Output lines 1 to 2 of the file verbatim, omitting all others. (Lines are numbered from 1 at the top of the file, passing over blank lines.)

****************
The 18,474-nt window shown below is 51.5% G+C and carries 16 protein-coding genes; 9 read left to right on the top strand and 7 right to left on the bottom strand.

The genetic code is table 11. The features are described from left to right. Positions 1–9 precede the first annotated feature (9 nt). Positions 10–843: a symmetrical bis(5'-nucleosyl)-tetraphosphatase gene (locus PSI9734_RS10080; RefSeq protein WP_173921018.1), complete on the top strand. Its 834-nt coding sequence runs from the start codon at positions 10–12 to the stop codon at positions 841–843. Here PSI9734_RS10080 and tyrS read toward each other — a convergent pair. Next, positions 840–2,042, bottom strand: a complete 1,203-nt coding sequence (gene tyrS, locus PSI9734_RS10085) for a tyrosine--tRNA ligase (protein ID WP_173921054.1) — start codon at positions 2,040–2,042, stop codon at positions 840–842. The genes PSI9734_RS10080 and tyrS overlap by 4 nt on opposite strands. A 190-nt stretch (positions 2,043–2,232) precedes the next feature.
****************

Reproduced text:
The 18,474-nt window shown below is 51.5% G+C and carries 16 protein-coding genes; 9 read left to right on the top strand and 7 right to left on the bottom strand.

The genetic code is table 11. The features are described from left to right. Positions 1–9 precede the first annotated feature (9 nt). Positions 10–843: a symmetrical bis(5'-nucleosyl)-tetraphosphatase gene (locus PSI9734_RS10080; RefSeq protein WP_173921018.1), complete on the top strand. Its 834-nt coding sequence runs from the start codon at positions 10–12 to the stop codon at positions 841–843. Here PSI9734_RS10080 and tyrS read toward each other — a convergent pair. Next, positions 840–2,042, bottom strand: a complete 1,203-nt coding sequence (gene tyrS, locus PSI9734_RS10085) for a tyrosine--tRNA ligase (protein ID WP_173921054.1) — start codon at positions 2,040–2,042, stop codon at positions 840–842. The genes PSI9734_RS10080 and tyrS overlap by 4 nt on opposite strands. A 190-nt stretch (positions 2,043–2,232) precedes the next feature.